When it comes to fighting terrorists, there are few questions that divide Democrats and Republicans more than what to call them.
To GOP presidential contenders, they are Islamic extremists, jihadist Islamists or Islamofascists.
The Democrats in the race prefer terms that are simpler, vaguer and less provocative. They rarely attach an Islamic label when characterizing America's enemies, calling them simply extremists or terrorists.
"They never use the word Islamic terrorism - ever," Republican Rudy Giuliani said recently of the other party. "They think it's politically incorrect to say the words. I don't know exactly who they think they're offending. . . . When I say the words Islamic terrorist, I'm offending exactly who I want to offend."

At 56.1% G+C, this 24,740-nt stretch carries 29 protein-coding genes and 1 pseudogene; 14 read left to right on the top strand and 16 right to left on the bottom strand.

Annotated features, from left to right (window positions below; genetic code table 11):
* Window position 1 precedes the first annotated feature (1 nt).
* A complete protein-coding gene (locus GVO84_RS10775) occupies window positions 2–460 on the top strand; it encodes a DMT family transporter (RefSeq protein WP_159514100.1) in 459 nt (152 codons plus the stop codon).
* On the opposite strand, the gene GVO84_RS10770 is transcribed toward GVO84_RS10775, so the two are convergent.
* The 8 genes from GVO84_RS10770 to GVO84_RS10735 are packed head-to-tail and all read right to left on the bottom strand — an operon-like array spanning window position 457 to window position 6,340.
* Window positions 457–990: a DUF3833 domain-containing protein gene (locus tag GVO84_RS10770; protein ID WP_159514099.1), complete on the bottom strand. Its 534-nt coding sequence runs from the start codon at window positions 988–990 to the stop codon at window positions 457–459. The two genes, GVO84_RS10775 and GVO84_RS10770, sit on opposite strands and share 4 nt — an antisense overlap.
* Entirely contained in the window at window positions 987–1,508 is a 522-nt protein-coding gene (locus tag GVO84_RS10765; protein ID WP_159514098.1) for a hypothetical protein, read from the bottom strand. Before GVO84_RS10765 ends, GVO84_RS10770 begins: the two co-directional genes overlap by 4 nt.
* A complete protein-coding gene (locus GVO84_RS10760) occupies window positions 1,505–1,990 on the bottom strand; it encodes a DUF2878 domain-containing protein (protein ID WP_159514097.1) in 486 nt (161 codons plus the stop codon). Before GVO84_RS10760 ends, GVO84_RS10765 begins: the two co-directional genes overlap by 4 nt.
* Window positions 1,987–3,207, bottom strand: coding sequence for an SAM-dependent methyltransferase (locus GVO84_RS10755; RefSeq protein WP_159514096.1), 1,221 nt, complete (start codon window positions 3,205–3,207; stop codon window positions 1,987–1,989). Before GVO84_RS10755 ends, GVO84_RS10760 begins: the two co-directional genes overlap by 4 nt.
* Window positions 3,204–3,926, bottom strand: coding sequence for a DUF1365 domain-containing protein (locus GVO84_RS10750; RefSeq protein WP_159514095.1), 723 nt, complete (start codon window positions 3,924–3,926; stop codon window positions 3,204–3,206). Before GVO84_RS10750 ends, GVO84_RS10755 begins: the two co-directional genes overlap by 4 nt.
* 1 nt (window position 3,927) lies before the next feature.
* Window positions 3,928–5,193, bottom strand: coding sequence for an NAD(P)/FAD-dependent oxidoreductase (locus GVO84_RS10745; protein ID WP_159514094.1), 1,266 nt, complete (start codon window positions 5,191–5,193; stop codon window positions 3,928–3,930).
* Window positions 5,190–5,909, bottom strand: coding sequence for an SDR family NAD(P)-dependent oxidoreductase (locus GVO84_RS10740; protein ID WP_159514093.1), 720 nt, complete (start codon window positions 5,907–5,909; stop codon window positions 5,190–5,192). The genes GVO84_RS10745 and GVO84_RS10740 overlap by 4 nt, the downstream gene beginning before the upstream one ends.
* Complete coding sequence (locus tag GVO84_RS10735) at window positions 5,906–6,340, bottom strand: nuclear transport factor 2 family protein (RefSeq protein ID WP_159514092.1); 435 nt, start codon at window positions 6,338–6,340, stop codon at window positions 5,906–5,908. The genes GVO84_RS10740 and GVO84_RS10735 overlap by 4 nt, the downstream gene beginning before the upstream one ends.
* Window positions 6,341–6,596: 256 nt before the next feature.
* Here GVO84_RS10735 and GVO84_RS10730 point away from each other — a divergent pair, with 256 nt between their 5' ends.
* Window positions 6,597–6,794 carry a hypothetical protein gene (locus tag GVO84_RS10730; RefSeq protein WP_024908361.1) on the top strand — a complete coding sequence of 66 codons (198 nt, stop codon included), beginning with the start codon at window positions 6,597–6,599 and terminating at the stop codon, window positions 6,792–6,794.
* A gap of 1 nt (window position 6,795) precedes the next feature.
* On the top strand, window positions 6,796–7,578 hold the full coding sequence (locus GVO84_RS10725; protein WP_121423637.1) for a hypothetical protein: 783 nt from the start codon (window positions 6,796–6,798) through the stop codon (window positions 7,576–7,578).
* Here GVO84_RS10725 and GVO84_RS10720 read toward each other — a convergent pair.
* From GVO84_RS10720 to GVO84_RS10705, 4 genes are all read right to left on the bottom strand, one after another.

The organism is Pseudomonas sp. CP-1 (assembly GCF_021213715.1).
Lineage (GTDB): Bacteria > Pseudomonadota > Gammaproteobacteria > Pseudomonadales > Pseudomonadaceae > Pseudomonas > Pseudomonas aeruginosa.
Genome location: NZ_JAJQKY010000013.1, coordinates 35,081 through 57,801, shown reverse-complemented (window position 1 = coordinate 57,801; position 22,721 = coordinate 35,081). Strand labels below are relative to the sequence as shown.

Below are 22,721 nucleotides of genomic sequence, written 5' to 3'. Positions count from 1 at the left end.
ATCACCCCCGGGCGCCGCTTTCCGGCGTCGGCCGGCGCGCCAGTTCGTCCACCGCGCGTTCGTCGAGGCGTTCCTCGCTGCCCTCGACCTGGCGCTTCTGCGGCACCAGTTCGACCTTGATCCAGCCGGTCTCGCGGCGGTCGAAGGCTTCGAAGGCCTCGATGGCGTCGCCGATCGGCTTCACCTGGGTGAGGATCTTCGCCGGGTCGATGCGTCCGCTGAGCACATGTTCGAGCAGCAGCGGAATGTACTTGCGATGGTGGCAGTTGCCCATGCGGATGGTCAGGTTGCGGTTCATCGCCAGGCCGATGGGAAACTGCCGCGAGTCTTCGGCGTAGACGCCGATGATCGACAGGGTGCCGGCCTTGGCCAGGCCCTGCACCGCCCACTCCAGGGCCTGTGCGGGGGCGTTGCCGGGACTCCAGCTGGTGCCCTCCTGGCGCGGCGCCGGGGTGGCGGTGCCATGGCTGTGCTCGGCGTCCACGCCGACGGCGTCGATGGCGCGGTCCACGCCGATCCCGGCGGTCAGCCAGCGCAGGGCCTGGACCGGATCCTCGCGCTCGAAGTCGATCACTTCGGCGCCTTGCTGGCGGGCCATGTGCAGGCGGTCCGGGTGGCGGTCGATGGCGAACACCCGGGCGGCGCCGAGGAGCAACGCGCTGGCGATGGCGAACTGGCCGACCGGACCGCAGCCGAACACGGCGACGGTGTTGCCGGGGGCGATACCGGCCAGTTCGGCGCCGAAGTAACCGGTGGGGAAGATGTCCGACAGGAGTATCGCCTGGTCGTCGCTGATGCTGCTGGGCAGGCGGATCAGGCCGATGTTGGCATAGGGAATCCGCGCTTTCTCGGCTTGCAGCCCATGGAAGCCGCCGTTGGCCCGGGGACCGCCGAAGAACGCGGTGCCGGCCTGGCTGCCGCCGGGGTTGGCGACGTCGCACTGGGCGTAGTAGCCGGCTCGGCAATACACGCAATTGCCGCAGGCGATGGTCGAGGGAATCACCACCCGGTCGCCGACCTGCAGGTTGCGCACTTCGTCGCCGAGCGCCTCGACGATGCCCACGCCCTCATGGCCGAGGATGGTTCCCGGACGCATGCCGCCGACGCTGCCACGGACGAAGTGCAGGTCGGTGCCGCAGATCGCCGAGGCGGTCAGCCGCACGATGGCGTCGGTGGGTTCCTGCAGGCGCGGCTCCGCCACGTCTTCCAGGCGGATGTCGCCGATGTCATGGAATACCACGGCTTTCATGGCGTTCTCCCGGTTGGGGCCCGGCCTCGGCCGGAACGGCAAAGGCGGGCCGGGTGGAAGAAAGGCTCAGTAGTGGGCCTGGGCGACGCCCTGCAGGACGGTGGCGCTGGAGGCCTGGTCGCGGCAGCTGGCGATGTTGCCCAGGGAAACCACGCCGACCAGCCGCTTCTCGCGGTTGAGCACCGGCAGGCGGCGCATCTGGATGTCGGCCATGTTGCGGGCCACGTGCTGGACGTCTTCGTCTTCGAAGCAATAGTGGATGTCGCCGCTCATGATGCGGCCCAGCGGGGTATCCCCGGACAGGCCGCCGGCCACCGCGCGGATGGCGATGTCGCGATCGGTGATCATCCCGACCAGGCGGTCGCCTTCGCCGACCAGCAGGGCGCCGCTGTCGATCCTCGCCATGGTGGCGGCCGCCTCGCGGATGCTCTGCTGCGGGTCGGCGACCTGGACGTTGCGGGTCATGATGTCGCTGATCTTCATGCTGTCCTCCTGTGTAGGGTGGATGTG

What's behind this language gap in the "war on terror"?
Is it merely a case of different political sensibilities?
Or does it reflect competing notions about the nature of the conflict that America is engaged in?
"I think the heart of this issue really boils down to what the 9-11 commission said and what the Democrats have internalized about that and what Republicans haven't," said Rand Beers, who served on the National Security Council under four presidents and advised Democrat John Kerry in the 2004 campaign.
Beers said Democrats tend to believe the war on terror is about "hearts and minds" as well as force, and because of that, "you have to find ways to talk about this that doesn't sound like you're condemning the entire Islamic world."
Beers added: "Republicans have continued by and large to see it as much more of a military conflict. . . . (They) have sort of had to display their testosterone on this issue." (MORE)